- Step 5: Install Various Utilities
- Step 6: Privilege Escalation / Lateral Movement / Data Exfiltration
- Step 7: Maintain Persistence
Step 2 – the initial intrusion – remains the critical step for APT operators. Gaining a foothold in the target environment is the primary goal of the initial intrusion. Once a network is exploited, the attacker usually places malware on the compromised system and uses it as a starting point or proxy for further actions. Malware placed during the initial intrusion phase is commonly a simple downloader, basic Remote Access Trojan, or a simple shell. The problem is that few cybersecurity tools can detect shellcode using dynamic packers for which no known signatures or patterns are available.
It’s clear that preventing an intrusion early – before the need for costly remediation – is the best (and cheapest) practice for fighting APTs. In 60 percent of cases, attackers are able to compromise an organization within minutes, but it takes most businesses about 197 days to detect a breach on their network, causing remediation costs to skyrocket.
Detecting the evasive
Despite considerable advances and investments in security, attackers still possess the edge, particularly in zero-day attacks. Traditional cybersecurity software is often counterproductive because once it identifies a malicious piece of content, it proceeds to analyze it in situ – thereby exposing the environment it is supposed to contamination and compromise. In an attempt to keep ahead of prevention itself, you need an elegant security protection architecture that is evasion-proof.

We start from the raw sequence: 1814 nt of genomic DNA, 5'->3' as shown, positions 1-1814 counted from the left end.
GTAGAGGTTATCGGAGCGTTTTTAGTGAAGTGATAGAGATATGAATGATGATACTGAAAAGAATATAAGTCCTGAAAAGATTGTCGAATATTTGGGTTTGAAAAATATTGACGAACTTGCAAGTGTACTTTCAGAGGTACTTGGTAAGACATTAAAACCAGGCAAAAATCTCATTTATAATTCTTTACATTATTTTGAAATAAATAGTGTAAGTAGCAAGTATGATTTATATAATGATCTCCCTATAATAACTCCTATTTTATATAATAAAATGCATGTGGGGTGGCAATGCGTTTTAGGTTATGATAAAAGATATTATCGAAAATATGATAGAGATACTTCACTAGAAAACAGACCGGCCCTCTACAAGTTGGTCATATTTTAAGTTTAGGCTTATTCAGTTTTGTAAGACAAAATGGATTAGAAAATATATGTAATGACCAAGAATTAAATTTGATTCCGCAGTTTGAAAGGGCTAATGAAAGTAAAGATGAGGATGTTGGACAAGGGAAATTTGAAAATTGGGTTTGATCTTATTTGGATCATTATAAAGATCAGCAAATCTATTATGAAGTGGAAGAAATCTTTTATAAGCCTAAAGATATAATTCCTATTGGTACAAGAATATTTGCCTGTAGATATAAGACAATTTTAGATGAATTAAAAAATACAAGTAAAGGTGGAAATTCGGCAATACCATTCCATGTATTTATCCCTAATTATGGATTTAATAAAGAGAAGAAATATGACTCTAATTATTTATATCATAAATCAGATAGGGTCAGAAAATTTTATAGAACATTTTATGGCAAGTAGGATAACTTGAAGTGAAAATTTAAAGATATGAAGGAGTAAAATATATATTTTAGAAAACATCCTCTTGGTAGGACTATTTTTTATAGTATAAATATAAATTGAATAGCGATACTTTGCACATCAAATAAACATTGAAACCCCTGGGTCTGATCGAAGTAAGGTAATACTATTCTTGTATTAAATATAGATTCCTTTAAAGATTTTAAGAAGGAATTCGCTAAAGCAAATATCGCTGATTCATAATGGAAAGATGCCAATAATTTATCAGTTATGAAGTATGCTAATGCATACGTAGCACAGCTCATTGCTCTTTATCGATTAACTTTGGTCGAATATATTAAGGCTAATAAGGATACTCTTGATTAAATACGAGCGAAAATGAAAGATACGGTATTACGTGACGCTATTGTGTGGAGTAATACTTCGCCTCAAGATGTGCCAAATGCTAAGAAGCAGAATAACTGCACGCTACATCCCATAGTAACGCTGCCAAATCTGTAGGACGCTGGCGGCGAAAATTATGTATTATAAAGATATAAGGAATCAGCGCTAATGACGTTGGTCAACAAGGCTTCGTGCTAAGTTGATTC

An evasion proof architecture systematically scans for hidden code instructions – or any other commands that might indicate malicious intent – and will not open or execute incoming files. By looking at the code vs. the exploit within, no doomsday device will be set off and the platform can catch any suspicious code, place it in quarantine and review at a later time. Ultimately, malicious code does not get to the point of evading detection because it never gets a chance to execute itself and spread throughout the network.
Similarly, the evasion-proof approach requires analyzing and interpreting scripts, evaluating every single statement line by line. Every possible flow of execution, including conditional branches has to be exposed and normalized.
When it comes to malicious URLs, this method accurately detects and differentiates between hyperlinks and automatically invoked remote objects, yielding information on the purpose of every remote object and its behavior. Evasion-proof analysis determines the type of embedding used — without needing to fetch the actual remote file or object — in order to figure out its level of maliciousness in real time, and block even the most evasive malware.
The task of evaluating heuristics scores, behavioral anomalies, false positives, and false negatives quickly becomes an unmanageable burden to security teams already stretched thin. And by the time the analysis is done, the malware could have found its way into your network. By not relying on underlying technology stack variations or requiring a carefully curated environment for runtime analysis, an evasion-proof architecture can be more effective in stopping today’s attackers — and protecting against new forms of attack that will certainly be deployed in the future.
Boris Vaynberg, CEO and Co-Founder of Solebit (opens in new tab)